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Let Us Talk About Lettuce Water

When it comes to drinking lettuce water for a lullaby, I say good bye to the idea.

Macbeth knew about sleep deprivation, as we can infer from his thoughts in the second scene of Act 2.  

Sleep that knits up the raveled sleeve of care, 

The death of each day's life, sore labor's bath, 

Balm of hurt minds, great nature's second course, 

Chief nourisher in life's feast. 

If the Thane of Cawdor were around today, he might take some advice from the numerous Tik Tok videos that sing the praises of lettuce water in the battle against insomnia. Somewhere between ten and thirty percent of the world population is engaged in this battle and often look to “natural” substances such as melatonin or extracts of St. John’s Wort, kava, passionflower or valerian root for help. They rarely find it. Therefore, it isn’t surprising that may latch on to the seductive Tik Tok videos that promise sweet dreams by drinking water in which lettuce has been boiled. But is the prospect of sweet dreams just a dream? If I had to wager on this, that’s the way I would bet. 

As with so many of the far-flung videos that badger the brains of Tik Tokers, there is a seed of truth, but the seed is likely to be infertile. In this case the seed was planted by a Korean study that investigated the sleep-inducing effect of lettuce. In mice! Why did they do this? Because apparently lettuce seed oil has a history of use as a pain killer and sleeping aid in folk medicine. As far as science goes, one study did find that a couple of compounds in lettuce, lactucin and lacucopicrin, can reduce pain and anxiety in rats.  

The Korean researchers thought this was worth further exploration and chopped up some lettuce and lettuce seeds, dried them and circulated a mixture of water and alcohol through then for four hours. They then fed the extract produced to mice before treating the animals with pentobarbital to induce sleep. They then measured the time it took for the mice to fall asleep as well as the duration of their sleep and compared these to mice that also received the drug but not the lettuce extract. The control mice fell asleep in about 75 seconds and the lettuced mice in 50 seconds. The latter also slept about 70 minutes before waking compared with an hour for the controls. Another part of the study involved drilling holes into the skulls of the anesthetized mice and implanting electrodes to measure rapid eye movement (REM) sleep, an indicator of shallow sleep.  The mice that had been supplemented with lettuce reduced their REM sleep time, suggesting a deeper, more restful sleep.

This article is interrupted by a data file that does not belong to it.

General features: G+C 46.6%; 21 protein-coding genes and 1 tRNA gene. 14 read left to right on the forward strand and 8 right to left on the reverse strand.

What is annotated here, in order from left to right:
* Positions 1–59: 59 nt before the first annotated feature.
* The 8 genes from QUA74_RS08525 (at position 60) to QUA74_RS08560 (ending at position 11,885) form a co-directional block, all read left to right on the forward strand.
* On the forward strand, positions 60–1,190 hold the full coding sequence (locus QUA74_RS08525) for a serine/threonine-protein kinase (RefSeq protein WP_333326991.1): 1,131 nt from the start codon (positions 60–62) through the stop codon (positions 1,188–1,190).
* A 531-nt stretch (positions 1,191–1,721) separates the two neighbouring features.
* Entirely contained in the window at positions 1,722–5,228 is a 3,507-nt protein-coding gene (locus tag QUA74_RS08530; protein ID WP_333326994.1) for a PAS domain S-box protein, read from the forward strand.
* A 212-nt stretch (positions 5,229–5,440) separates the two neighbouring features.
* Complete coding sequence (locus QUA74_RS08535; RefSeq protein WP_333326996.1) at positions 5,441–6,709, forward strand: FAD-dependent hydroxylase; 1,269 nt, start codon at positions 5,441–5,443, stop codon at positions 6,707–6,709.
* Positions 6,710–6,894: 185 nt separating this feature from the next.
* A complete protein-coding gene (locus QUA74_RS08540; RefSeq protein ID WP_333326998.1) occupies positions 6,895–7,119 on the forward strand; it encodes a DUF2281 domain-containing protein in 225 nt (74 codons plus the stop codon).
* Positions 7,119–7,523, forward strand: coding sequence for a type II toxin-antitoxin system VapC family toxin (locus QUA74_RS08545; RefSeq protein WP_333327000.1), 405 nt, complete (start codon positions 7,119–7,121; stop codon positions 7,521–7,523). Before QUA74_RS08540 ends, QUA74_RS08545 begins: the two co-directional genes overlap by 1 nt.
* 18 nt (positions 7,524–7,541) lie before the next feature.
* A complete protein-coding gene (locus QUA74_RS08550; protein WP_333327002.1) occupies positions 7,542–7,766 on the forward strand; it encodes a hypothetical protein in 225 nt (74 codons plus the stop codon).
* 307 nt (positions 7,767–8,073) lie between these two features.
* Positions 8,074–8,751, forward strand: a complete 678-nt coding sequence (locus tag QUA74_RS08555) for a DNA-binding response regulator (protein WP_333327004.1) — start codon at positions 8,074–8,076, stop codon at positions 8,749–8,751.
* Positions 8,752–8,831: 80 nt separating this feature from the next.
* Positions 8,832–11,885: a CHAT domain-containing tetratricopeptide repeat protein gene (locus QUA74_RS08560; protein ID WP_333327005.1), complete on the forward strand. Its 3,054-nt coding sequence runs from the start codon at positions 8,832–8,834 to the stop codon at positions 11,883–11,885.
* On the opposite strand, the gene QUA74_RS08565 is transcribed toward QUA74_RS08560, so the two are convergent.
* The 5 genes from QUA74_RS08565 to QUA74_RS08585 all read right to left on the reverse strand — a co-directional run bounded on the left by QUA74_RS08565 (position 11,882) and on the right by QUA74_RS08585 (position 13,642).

Let’s try to introduce a little perspective here. First, the lettuce used by the scientists was green romaine, since they had found it to have significantly more lactucin and lacucopicrin than any other type of lettuce. And extracting chopped lettuce or seeds for four hours with an alcohol-water mixture in the lab is decidedly different from brewing a few lettuce leaves, not romaine in most videos, for a few minutes in hot water. Neither is pentobarbital induced sleep comparable to natural sleep. Then we must note that people are not mice, and the effect of lettuce extract on the brain waves of mice cannot be extrapolated to humans. Human brains are more sophisticated than mouse brains. (Although not necessarily in all cases.) 

So, I don’t think this study provides much of a basis for torturing the palate with lettuce water. I would gladly change my opinion if a study in humans with a standardized extract of romaine lettuce demonstrated an effect on insomnia. Some sleep researcher should take up the challenge and carry out a human study. There would be no shortage of volunteers. Given that I often wake up at 4 am and have a hard time going back to sleep, I’d be at the head of the line. Or maybe I should just stop the habit of falling asleep with television and computer screens lighting up the bedroom. 

As for Macbeth, had he not killed Duncan, he wouldn’t have had to worry about insomnia. 


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